"And it's never the ones who talk about it that you need to worry about. It's the ones who keep their perverse fantasies a secret until the day they snap and horror ensues." Well, the first and most horrific contradiction of this was Cho Seung-Hui, the Virginia Tech shooter
who expressed all his rage in a poetry class with Nikki Giovanni -- her class dropped from 70 students (because Nikki Giovanni is an absolute genius) to 7 (because Cho's "freedom" to write whatever he wanted was terrifying his fellow students). Like Mitzelfield, Giovanni had to fight to remove this student from her class, going to the department with a similar "It's either him or me"; instead of expelling him, the department assigned Cho an individual study with a different professor, who also became terrified of him
, having to come up with a secret code word with her secretary in case Cho became violent. [thelede.blogs.nytimes.com] George Sodini, the man who killed 3 women at an LA Fitness in 2009, wrote extensively
on-line about his hatred for women. Anders Behring Breivik, the man who killed 69 people, mostly teenagers, at Worker's Youth League camp in Sweden in 2011, wrote an enormous manifesto on-line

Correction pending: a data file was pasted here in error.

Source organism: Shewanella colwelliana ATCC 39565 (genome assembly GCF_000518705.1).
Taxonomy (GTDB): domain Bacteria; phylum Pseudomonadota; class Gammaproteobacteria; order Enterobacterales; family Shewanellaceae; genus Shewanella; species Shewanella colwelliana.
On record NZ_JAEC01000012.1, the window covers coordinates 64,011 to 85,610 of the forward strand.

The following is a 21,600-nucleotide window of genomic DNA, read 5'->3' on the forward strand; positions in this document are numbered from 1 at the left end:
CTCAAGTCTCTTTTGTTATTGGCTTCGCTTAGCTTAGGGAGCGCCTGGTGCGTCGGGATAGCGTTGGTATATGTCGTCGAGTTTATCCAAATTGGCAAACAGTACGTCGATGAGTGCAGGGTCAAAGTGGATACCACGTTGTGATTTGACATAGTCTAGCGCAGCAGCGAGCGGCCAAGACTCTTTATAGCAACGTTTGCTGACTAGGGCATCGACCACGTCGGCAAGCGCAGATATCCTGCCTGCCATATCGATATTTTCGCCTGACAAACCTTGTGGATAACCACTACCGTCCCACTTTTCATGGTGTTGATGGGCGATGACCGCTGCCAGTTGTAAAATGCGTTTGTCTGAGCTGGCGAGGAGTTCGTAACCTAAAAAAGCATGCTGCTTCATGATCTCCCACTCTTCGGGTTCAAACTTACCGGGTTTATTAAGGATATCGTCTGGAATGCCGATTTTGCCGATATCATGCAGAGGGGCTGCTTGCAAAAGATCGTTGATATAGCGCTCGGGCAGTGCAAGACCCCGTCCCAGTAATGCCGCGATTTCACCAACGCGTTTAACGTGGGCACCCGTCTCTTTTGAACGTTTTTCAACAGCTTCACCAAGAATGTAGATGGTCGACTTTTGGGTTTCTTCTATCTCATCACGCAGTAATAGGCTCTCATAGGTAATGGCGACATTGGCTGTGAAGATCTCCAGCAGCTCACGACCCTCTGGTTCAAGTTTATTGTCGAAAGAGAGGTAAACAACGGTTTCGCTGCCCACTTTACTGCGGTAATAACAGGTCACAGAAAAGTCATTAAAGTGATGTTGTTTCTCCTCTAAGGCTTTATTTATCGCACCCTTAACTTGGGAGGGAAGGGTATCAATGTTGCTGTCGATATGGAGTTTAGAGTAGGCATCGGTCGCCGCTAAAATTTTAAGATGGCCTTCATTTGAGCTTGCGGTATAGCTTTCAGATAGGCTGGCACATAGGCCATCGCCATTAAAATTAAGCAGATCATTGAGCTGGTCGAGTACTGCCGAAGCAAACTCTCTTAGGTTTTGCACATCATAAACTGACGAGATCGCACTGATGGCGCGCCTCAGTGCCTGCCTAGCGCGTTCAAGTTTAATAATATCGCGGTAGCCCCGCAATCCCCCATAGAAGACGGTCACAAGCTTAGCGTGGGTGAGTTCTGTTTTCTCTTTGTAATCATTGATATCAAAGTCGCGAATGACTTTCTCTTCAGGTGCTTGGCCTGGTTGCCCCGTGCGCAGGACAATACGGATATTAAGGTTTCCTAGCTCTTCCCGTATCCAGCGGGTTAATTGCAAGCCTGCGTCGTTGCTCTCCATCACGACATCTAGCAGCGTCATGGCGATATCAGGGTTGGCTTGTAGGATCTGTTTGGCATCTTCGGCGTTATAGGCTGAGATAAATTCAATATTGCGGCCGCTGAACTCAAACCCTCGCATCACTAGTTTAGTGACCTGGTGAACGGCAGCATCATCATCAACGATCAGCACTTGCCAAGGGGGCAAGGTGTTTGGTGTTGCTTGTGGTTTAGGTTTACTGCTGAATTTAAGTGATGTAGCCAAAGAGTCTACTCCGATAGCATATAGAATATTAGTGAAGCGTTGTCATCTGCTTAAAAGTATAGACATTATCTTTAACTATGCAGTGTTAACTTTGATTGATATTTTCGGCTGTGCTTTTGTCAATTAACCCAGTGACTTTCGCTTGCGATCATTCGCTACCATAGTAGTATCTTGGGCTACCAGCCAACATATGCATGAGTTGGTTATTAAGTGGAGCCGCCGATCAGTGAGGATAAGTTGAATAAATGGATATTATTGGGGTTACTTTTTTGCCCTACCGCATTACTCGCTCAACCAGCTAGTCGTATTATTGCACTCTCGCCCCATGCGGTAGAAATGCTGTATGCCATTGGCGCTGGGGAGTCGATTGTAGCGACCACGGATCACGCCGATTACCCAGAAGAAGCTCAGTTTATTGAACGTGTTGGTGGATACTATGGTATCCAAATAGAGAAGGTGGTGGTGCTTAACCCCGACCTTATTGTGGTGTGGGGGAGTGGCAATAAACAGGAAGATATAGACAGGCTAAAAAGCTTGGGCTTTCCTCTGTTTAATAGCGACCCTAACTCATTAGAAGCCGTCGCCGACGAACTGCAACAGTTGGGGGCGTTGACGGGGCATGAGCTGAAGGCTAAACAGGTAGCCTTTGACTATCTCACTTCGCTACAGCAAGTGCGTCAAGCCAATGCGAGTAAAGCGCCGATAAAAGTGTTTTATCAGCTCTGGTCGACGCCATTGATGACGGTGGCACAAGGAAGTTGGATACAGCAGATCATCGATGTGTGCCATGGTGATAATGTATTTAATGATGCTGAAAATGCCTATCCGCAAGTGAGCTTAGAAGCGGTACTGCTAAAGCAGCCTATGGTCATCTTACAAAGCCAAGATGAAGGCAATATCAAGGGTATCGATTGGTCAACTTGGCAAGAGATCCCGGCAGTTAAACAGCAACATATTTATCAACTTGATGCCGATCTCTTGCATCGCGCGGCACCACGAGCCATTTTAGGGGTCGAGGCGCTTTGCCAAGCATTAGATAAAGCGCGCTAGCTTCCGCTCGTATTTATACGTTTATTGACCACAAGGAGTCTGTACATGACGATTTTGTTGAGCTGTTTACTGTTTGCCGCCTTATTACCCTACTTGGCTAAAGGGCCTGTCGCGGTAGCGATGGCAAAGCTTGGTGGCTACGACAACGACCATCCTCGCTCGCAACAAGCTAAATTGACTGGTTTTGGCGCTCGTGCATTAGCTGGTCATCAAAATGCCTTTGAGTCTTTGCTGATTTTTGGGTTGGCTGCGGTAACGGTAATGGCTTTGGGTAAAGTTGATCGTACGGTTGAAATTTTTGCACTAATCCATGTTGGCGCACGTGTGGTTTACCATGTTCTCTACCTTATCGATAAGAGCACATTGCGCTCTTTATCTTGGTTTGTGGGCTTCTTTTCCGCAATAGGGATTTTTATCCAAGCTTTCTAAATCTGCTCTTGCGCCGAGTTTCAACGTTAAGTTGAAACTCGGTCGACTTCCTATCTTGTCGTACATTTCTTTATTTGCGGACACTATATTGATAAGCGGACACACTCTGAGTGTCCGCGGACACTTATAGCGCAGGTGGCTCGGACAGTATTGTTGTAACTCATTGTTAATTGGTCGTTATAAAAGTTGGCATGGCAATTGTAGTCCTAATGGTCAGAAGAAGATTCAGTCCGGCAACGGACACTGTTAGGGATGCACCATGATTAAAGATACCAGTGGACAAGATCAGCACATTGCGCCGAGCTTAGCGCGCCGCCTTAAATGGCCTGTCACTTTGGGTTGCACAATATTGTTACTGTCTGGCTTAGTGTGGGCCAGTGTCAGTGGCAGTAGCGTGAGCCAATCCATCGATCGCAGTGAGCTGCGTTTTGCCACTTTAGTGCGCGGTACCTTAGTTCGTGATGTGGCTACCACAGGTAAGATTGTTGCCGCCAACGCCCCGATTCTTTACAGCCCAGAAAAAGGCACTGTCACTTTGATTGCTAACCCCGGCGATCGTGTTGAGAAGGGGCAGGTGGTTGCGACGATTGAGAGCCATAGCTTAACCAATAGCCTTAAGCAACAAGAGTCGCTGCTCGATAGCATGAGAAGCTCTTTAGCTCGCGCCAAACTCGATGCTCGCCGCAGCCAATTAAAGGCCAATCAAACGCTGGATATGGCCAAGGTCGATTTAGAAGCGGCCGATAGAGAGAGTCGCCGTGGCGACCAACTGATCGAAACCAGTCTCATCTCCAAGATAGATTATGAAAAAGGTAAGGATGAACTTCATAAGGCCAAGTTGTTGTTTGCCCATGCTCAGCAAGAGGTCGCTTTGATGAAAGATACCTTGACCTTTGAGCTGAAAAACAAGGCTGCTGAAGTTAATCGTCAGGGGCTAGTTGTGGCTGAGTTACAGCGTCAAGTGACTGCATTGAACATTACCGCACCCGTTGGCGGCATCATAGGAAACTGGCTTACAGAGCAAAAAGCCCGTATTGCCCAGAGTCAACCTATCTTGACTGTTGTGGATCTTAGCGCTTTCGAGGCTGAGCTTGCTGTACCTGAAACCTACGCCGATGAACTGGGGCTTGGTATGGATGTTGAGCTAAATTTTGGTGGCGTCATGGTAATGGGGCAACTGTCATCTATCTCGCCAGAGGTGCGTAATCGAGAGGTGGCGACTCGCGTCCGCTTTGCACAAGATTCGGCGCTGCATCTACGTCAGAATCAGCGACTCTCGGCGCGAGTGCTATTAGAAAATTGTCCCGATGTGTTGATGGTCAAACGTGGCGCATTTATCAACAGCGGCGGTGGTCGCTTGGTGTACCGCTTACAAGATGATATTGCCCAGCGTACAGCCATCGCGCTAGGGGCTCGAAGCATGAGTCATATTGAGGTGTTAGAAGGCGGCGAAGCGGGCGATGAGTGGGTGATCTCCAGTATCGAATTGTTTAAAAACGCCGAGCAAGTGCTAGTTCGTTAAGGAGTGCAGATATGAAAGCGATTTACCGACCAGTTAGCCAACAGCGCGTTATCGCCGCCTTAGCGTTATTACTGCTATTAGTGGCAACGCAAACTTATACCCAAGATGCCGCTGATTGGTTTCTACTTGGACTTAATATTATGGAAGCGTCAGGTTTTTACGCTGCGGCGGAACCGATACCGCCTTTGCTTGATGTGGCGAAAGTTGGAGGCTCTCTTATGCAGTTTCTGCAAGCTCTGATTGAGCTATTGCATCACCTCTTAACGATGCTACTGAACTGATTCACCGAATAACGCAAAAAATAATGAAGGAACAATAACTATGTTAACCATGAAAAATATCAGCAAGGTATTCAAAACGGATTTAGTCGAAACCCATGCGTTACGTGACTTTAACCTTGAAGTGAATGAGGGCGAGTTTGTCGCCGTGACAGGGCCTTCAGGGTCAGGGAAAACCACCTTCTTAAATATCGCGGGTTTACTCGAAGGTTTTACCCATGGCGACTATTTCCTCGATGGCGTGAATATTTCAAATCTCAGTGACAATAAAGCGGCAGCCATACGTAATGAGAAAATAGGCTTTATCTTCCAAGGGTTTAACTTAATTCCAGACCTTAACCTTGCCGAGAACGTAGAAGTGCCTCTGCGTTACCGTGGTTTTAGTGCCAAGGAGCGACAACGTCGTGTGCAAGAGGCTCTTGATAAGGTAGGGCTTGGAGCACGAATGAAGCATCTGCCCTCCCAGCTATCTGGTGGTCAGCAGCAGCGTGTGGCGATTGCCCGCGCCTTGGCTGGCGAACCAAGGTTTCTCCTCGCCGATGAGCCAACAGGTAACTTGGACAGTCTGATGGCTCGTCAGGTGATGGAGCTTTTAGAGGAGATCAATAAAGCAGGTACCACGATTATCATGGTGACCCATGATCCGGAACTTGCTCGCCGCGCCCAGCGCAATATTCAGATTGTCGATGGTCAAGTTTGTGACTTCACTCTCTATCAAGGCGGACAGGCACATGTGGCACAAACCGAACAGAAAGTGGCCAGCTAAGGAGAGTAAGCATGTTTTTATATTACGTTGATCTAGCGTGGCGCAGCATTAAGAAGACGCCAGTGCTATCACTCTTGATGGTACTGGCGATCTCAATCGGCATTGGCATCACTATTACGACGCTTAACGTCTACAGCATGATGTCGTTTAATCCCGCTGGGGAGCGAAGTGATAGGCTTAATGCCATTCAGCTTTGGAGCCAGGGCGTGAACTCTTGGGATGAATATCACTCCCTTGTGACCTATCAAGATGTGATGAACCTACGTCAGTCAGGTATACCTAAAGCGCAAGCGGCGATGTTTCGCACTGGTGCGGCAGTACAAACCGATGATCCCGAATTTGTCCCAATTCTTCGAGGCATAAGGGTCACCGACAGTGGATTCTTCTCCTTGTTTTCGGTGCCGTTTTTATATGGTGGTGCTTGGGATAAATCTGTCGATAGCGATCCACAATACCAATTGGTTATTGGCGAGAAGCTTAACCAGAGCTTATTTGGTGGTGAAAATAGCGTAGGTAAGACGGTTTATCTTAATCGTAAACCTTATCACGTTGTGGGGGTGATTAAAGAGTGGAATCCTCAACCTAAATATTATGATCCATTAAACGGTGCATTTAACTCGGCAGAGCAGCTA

detailing his terrorist plans and his arsenal of weapons, along with posting multiple videos spewing sexist and racist ideas. So I would think, based on the evidence of who actually commits these heinous kinds of crimes, writing about it publicly is even more cause for alarm. I think Mitzelfield acted completely appropriately; Corlette might have the right to express himself, but he does not have the right to sexually harass his professor through his writing. She asked him to stop writing these kinds of essays and explained to them why they were inappropriate, but he continued. Sexual harrassment is not just about sex, it's about power. When you harass someone, you try to take away their power, you try to silence them. Based on these essays, Corlette seems like someone who thinks he is above the law -- and pair that with an expressed desire to carry weapons onto campus and you have a more than valid cause for alarm.